Meet The Storyfixer

My name is Larry Brooks, and I’d like to thank you for visiting here at Storyfix.


(Updated 02/24/15)

Here’s the intro elevator pitch for those who like their “About” sections short and sweet. 

I’m a career writer from the corporate sector who, like most of you, had nourished the fiction writing dream the entire time.  I’ve since published six novels, a couple of them with modestly respectable resumes, all of them nicely reviewed.  I’ve written two bestselling writing books, with a third coming out in August 2015 (all published by Writers Digest Books).  I also do a lot of workshops and conferences at the behest of writing groups and clubs, and I operate a story coaching service based right here out of this blog.

Oh, there are a few ebooks kicking around out there, too.

Now for the backstory, if you’d care to stick around.

The genesis of this blog comes from the thousands of folks who have attended my writing workshops. The consensus is this: “I’ve been attending writing workshops for many years, and I’ve read all the how-to books, and this is not only the best and clearest thing I’ve heard, it’s the first time someone has actually shown me how to write a novel (and/or a screenplay), structurally and thematically.” The developmental model referenced in that consensus feedback is what I call “The Six Core Competencies of Successful Storytelling,” which is the topic of my book by nearly the same name.

That led me to write another book, “Story Physics: Harnessing the Underlying Forces of Storytelling,” which explains why those six core competencies work, and can be found in virtually every successful piece of fiction ever written.

Writing workshops and how-to books come in all flavors and intentions. But rarely is the process broken down into specific developmental criteria, from concept to character to sequence and theme, with a vision for how all the parts come together to become a whole in excess of their parts. This blog is based on that breakdown.

I do not advocate one process over another. 

This stuff works for story planners and story pantsers alike, and everything in between.

My message to writers who wish to publish or succeed as a self-published author is this: the bar is very high, the market is very crowded, and the standards and criteria for effective storytelling are very clear and accessible, though perhaps lost within the din of the writing conversation.  The moment you declare an intention to publish, to write professionally, you are signing up for a tidy and largely inflexible list of those requisite criteria, formats and expectations, the nature of which applies directly to what you write.  If you want to make up your own form and function of storytelling, the road is even longer.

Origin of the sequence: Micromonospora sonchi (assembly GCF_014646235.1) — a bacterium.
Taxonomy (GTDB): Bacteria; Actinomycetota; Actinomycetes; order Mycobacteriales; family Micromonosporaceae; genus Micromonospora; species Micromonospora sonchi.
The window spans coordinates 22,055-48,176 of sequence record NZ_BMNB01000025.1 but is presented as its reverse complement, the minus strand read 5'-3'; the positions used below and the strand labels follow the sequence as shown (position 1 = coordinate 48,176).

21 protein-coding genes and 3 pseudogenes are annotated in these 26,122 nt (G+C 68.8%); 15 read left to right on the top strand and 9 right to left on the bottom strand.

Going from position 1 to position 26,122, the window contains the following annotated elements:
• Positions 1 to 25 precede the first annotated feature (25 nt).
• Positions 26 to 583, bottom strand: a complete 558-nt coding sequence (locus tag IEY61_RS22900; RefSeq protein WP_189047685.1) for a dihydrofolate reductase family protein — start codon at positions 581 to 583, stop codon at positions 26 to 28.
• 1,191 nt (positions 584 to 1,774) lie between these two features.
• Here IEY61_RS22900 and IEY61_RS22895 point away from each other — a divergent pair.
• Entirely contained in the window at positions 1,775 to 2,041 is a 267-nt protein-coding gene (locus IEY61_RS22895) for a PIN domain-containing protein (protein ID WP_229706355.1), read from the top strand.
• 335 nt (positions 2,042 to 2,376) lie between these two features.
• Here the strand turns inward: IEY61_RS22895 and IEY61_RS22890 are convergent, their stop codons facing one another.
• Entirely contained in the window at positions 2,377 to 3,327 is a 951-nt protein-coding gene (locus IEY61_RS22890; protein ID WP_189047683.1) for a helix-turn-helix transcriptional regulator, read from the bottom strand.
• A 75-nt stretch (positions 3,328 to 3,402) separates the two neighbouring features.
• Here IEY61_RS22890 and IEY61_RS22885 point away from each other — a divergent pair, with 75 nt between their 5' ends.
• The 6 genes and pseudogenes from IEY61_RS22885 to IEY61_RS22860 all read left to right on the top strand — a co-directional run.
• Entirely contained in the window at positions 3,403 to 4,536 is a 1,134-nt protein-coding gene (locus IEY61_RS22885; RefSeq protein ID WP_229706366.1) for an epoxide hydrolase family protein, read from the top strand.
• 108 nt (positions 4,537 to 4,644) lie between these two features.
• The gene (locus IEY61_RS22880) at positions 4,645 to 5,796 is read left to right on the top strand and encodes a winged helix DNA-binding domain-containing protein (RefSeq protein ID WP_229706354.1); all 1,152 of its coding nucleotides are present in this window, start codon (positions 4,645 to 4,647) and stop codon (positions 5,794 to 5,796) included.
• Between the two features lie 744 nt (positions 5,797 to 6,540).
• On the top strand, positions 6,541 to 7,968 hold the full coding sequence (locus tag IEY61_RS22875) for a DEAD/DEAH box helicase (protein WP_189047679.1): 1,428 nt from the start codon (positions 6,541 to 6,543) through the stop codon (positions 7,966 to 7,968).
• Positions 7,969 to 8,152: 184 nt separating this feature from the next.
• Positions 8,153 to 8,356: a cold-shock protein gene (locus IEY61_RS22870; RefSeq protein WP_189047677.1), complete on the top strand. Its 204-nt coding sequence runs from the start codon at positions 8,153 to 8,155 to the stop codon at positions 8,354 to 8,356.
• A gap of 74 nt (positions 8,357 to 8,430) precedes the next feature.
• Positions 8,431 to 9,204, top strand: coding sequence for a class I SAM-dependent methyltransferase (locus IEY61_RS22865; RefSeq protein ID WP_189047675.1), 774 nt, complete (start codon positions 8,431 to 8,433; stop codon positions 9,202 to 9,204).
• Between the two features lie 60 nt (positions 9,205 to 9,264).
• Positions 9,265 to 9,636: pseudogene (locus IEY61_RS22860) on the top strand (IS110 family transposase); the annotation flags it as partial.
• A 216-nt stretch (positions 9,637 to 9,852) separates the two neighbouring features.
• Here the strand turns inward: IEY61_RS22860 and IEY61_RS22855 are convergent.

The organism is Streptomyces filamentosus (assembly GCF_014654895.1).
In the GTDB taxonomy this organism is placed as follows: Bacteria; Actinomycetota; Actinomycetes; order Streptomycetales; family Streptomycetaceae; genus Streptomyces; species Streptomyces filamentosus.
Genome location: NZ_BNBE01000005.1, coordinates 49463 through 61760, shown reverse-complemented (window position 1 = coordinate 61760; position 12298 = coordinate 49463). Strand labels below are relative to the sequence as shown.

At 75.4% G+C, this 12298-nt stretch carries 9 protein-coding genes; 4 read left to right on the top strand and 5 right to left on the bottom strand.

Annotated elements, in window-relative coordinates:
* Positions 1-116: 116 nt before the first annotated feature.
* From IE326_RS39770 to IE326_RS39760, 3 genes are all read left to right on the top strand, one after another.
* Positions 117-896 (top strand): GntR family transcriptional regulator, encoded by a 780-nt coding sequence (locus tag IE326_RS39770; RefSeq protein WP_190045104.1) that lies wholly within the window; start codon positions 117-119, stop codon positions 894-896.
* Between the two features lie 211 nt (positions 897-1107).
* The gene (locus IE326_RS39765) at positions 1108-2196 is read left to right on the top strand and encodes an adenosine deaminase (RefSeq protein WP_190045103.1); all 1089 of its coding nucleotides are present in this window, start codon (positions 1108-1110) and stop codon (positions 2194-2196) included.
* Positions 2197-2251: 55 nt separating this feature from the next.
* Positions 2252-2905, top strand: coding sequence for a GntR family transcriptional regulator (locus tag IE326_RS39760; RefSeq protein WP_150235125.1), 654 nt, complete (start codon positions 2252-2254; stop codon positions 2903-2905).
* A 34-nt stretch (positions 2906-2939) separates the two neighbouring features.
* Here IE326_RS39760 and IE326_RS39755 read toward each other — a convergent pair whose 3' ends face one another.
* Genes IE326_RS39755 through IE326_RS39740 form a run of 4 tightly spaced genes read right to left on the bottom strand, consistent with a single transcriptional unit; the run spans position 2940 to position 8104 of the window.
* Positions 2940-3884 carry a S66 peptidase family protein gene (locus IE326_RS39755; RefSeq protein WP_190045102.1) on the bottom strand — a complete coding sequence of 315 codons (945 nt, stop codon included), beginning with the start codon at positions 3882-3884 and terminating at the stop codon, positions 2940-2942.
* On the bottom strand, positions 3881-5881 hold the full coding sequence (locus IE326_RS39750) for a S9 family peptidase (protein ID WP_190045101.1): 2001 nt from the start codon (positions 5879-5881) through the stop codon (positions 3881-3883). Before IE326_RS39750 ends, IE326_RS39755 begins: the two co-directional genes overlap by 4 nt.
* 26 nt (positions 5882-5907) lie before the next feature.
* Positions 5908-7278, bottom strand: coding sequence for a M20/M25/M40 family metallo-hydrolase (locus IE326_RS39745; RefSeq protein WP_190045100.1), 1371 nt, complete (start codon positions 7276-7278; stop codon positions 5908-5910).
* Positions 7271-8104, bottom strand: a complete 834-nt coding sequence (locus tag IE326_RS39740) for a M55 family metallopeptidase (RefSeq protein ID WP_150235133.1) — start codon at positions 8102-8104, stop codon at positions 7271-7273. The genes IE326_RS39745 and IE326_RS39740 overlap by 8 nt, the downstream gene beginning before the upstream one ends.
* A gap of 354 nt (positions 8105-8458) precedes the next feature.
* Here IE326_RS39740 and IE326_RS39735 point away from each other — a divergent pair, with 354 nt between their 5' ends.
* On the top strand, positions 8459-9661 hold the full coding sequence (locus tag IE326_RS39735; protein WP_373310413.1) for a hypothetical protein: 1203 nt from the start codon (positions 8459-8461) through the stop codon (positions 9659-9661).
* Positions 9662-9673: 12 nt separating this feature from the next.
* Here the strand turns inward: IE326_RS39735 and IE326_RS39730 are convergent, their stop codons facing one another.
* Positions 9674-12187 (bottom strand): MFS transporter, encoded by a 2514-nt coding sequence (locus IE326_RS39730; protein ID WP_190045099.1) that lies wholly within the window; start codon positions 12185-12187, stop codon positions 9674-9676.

There is only one thing you have control over in this business, and it’s not your career (which, once you put your writing out there is largely out of your hands, to be honest) – it’s your manuscript. It doesn’t need to be perfect, but it does need to be better than perfectly fine. It needs to grab an agent or an editor who has seen it all before by the throat and squeeze.

This blog is about how you can evolve your work to that level.



Other than a 17-year stint in the marketing and training business, Larry Brooks’ resume reads like a Cheesecake Factory menu. Born and raised in Portland, Oregon in 1952, he graduated with a degree in marketing communications from Portland State University in 1975, attended in the off-season during an unremarkable five-year career as a professional baseball player (he pitched in the Texas Rangers organization). This led to his first published writing: a magazine article on the life of a minor league pitcher. Still not keen on a writing career – the money sucked then, too – came a few more swings and misses: history’s worst stockbroker for the world’s largest brokerage firm, the world’s worst personnel manager in a department store (remember what Dirty Harry said about Personnel managers?), and a couple of other humbling fliers he chooses to forget. Each abandoned career resulted in another published magazine piece lampooning the experience, and his interest in writing began to emerge as his best – and perhaps last – viable career option.

He was also the voice behind the airport public address announcement we all hate (“No stopping or parking on the roadway in front of the terminal,  violators will be cited and towed,” et al) for 14 years at PDX (Portland International Airport).  As claims to fame go, this is as anonymous as it gets.

In 1983 he answered an ad for a “script writer” at a small audio-visual production company – eight art majors and a slide projector. Cut to 1996, when the company was one of the largest marketing and training firms in the western U.S., and Brooks was the executive creative director and a partner, with 100-plus employees and a portfolio with more corporate videos, brochures and other useless stuff than Harlequin has romances. The business sold in 1999, at which point Brooks took the money and ran toward the career he’d been quietly cultivating on the side for the prior two decades – writing novels and screenplays. And now, as a novelist/blogger/freelancer/workshop speaker and story coach.